Enron agreed to sell its North American natural gas pipeline business, its most attractive remaining asset, to a company run by Texas billionaire Oscar S. Wyatt Jr. for $1.8 billion. NuCoastal LLC also would assume $430 million in debt from the 2,600-mile Transwestern Pipeline in the deal, which is subject to approval by U.S. Bankruptcy Judge Arthur J. Gonzalez. It marks Wyatt's return to interstate gas pipelines following El Paso Corp.'s January 2001 acquisition of Coastal Corp., which he founded and chaired.

Mitsubishi Calls Plan "Last Chance"

Mitsubishi Motors announced what its chief executive called a "last chance" revival plan that includes cutting 11,000 jobs -- more than 22 percent of the company's global workforce. The Japanese automaker will get a $4 billion infusion from its parent and other investors and will close an engine plant in Australia and a car plant in Okazaki, Japan. Analysts say the company faces a tough fight amid plunging sales and growing consumer doubts about product quality.


SBC Communications and the union representing striking workers returned to the bargaining table to try to work out their differences, less than a day into a four-day strike over benefits and outsourcing of jobs. The jobs of telephone operators, clerical workers, linemen and service representatives were being filled by 40,000 SBC managers and retirees.

Cendant's former vice chairman, E. Kirk Shelton, asked a company accountant to help him be "creative in recognizing $165 million of merger-related items of revenue," Michael P. Monaco, the company's former chief financial officer, testified at the fraud trial of Shelton and former chairman Walter Forbes. Forbes and Shelton are accused of ordering employees at Cendant predecessor CUC International to make up numbers so CUC would meet analysts' expectations and keep the stock price up.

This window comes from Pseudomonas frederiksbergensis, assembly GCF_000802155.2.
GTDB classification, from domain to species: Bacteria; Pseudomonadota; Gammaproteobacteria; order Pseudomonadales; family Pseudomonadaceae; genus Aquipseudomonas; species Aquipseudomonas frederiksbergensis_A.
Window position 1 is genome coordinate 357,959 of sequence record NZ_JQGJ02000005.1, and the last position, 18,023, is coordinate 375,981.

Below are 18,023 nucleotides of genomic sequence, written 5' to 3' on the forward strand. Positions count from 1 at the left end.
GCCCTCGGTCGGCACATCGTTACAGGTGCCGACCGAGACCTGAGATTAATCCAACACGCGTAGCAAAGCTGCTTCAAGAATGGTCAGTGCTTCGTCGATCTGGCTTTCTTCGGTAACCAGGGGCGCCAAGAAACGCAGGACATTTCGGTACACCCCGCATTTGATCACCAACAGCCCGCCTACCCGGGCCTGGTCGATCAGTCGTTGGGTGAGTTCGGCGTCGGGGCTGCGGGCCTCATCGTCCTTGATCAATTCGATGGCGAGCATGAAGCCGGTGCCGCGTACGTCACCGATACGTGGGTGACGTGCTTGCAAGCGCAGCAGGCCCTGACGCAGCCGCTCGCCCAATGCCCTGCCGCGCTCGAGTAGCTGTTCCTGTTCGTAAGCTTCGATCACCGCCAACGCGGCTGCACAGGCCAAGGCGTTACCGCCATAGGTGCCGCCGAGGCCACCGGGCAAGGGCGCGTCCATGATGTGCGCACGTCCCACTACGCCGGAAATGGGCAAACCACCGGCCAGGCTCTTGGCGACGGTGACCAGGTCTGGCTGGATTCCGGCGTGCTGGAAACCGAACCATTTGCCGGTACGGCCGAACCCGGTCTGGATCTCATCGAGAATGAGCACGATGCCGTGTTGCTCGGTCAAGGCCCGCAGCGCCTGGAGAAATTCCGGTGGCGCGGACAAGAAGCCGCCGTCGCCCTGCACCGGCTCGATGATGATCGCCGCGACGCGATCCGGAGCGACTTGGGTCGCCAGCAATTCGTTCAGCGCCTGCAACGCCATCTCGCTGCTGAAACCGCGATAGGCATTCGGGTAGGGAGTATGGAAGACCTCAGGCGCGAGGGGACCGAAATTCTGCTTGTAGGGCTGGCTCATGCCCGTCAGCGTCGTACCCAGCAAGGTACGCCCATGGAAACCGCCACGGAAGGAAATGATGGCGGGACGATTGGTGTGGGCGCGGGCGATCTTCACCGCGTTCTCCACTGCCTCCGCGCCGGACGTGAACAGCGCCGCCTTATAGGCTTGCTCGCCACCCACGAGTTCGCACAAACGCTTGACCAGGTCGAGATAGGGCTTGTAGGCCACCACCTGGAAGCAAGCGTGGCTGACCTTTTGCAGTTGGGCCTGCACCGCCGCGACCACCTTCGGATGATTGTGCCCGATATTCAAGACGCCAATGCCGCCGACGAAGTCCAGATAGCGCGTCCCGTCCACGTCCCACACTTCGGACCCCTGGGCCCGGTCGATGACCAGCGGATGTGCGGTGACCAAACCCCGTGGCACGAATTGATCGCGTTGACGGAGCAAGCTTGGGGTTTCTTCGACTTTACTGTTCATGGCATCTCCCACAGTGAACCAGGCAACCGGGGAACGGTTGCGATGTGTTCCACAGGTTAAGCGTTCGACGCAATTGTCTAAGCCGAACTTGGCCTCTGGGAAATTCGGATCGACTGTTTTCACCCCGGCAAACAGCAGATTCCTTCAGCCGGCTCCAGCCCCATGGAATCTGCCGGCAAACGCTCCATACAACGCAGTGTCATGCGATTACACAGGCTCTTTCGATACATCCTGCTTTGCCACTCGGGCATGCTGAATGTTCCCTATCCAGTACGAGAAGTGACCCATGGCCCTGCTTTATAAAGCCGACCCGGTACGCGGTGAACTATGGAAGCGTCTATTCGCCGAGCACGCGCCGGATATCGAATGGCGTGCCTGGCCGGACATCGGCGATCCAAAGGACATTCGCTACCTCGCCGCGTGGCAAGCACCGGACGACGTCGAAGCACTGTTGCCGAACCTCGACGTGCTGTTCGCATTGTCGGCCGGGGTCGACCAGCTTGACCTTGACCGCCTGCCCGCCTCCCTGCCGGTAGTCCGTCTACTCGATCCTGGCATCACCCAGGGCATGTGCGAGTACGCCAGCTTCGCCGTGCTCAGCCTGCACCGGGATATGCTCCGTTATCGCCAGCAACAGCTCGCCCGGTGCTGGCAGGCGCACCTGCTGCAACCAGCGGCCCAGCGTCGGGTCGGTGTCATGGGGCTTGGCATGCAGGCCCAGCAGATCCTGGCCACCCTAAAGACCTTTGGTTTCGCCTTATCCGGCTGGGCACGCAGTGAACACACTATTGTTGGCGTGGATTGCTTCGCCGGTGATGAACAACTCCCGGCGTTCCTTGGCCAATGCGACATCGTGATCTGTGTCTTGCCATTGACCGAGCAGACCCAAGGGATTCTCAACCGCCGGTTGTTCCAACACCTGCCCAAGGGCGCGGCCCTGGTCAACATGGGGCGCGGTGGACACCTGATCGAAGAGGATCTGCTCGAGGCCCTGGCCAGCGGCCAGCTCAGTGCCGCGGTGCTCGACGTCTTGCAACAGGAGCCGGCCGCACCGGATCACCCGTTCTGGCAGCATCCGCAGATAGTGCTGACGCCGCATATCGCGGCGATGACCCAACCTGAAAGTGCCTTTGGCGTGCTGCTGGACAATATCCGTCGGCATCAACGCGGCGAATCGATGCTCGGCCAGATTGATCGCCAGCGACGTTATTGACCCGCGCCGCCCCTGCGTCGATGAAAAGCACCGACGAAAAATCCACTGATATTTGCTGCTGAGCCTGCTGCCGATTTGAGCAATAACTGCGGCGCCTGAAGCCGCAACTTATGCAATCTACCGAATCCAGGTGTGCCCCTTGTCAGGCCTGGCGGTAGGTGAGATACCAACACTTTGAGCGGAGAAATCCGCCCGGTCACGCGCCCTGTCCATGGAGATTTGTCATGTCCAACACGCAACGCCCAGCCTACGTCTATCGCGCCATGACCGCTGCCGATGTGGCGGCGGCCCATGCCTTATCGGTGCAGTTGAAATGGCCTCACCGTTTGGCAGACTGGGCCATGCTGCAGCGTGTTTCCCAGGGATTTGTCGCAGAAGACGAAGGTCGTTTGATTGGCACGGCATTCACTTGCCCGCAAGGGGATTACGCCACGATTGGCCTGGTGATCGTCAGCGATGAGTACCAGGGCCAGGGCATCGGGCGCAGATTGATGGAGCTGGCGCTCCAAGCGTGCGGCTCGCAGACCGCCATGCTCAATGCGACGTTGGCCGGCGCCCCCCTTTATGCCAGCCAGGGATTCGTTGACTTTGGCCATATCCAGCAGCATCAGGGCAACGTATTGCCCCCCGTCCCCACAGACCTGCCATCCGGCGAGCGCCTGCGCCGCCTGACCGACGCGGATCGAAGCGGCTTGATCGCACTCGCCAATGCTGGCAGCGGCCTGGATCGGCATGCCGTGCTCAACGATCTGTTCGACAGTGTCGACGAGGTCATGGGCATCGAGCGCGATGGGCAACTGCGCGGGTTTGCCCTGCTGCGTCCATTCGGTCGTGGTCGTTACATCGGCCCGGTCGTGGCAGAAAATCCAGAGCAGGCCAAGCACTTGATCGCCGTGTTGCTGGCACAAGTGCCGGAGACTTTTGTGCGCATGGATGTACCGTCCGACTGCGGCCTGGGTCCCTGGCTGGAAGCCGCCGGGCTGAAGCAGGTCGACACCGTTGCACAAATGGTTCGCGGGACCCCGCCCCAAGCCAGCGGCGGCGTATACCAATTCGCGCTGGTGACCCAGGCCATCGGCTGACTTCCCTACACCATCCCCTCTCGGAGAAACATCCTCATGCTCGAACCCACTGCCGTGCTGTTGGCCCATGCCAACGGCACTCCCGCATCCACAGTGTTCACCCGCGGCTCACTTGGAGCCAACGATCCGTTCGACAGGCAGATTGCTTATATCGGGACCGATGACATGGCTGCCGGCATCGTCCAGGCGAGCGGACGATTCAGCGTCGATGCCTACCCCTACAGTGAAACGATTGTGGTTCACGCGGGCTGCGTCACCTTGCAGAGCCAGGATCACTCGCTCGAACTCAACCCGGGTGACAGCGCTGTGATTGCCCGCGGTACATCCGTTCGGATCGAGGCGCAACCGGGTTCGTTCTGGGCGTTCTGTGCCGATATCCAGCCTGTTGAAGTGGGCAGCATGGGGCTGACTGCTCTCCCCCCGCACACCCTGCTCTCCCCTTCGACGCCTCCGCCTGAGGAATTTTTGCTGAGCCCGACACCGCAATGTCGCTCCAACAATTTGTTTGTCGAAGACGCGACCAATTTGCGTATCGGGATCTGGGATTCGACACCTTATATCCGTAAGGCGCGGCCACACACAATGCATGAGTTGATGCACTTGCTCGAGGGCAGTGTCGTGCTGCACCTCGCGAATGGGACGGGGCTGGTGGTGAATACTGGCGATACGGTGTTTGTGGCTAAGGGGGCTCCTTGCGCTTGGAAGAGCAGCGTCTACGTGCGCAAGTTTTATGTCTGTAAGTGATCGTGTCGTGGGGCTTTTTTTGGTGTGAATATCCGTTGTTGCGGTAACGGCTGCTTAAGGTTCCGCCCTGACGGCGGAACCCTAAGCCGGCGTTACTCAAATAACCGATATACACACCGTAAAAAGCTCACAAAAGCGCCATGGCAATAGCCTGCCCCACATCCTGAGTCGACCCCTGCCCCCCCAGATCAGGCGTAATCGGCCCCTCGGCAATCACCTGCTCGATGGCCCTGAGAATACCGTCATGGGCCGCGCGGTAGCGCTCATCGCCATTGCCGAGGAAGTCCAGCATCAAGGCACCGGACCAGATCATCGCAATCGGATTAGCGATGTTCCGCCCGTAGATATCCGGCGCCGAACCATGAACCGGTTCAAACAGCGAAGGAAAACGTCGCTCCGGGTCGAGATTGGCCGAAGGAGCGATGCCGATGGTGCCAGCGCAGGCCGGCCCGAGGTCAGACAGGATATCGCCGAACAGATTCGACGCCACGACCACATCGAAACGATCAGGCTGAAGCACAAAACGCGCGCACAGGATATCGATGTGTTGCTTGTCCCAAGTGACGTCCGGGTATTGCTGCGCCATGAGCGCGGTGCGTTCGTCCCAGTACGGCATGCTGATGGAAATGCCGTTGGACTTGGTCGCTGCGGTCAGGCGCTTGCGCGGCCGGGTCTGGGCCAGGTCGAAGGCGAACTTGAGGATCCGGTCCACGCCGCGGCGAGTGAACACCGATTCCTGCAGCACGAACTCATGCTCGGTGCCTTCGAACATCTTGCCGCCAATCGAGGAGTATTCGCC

Personal bankruptcies rose 2.8 percent -- a more moderate increase than in earlier months -- in the 12 months ending March 31, an upward trend that has continued despite signs of recovery in the economy.

Walt Disney Co. board members met with leaders of six large state pension funds, who called the meeting "fruitful" but stressed that the board would have to demonstrate its independence and commitment to improving the company's performance. Chief executive Michael D. Eisner did not attend.

Cisco Systems said the theft and publication on a Russian Web site of some of its proprietary software blueprints do not create an increased security risk. The Internet network equipment manufacturer also said that the pilfered code has been removed from the site.

UAL, parent of bankrupt United Airlines, reached agreement with its mechanics union over reductions in retiree medical benefits that the company says it needs to emerge from bankruptcy, an airline lawyer told a bankruptcy judge.

The Pension Benefit Guaranty Corp., the federal agency that insures traditional pensions operated by private employers, said liabilities of its single-employer insurance program exceeded assets by $9.7 billion as of March 31, 2004, the midpoint of the agency's fiscal year. The program's deficit last September stood at $11.2 billion. The PBGC's single-employer program insures the pensions of 34.5 million Americans in 29,500 plans.

Google added 29 securities firms to help underwriters Morgan Stanley and Credit Suisse First Boston run the auction it will use to conduct its initial stock offering. The list includes major Wall Street and regional brokerage houses as well as online brokerages E-Trade and Ameritrade.


Alcoa said its automotive business plans to cut 2,350 jobs in Mexico next month. The move will result in the loss of 1,300 jobs in Torreon, Mexico, and 1,050 jobs in Piedras Negras.


Carlyle Group, the District-based private equity firm, agreed to acquire Verizon Communications' phone line business in Hawaii for $1.65 billion.

Pepco Holdings said that its president and chief executive, Dennis Wraase, would assume the additional title of chairman, succeeding John Derrick, who is retiring.

Compiled from reports by the Associated Press, Bloomberg News, Dow Jones News Service and Washington Post staff writers.